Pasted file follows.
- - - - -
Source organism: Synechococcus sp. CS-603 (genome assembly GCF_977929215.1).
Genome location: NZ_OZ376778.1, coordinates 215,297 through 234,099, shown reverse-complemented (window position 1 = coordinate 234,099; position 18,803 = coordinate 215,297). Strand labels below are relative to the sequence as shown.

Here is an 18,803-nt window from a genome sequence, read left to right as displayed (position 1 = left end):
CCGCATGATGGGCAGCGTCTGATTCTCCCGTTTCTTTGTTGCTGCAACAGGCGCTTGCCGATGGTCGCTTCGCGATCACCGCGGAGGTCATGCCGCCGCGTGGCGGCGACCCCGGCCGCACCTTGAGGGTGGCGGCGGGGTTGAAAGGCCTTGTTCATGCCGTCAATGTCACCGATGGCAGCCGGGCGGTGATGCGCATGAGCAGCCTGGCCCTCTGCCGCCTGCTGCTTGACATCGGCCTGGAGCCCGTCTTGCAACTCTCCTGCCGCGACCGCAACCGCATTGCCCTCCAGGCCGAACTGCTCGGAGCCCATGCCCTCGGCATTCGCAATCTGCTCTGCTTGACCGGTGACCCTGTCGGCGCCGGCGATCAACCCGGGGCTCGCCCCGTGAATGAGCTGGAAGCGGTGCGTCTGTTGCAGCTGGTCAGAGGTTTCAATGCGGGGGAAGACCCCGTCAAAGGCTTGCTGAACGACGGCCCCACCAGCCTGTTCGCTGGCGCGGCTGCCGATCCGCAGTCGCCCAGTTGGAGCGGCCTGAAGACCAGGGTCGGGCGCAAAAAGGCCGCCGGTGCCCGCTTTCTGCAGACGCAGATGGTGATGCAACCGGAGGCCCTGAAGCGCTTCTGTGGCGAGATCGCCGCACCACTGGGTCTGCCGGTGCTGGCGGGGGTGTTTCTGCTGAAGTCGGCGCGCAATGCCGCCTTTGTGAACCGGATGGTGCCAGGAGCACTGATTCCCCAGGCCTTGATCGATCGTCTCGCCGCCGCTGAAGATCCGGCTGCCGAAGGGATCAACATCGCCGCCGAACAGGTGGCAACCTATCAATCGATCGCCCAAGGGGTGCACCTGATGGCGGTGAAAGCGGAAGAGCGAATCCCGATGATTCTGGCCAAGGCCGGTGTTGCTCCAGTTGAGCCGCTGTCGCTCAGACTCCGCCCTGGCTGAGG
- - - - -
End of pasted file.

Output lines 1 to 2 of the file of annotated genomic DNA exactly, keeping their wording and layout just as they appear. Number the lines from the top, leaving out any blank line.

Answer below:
Source organism: Synechococcus sp. CS-603 (genome assembly GCF_977929215.1).
Genome location: NZ_OZ376778.1, coordinates 215,297 through 234,099, shown reverse-complemented (window position 1 = coordinate 234,099; position 18,803 = coordinate 215,297). Strand labels below are relative to the sequence as shown.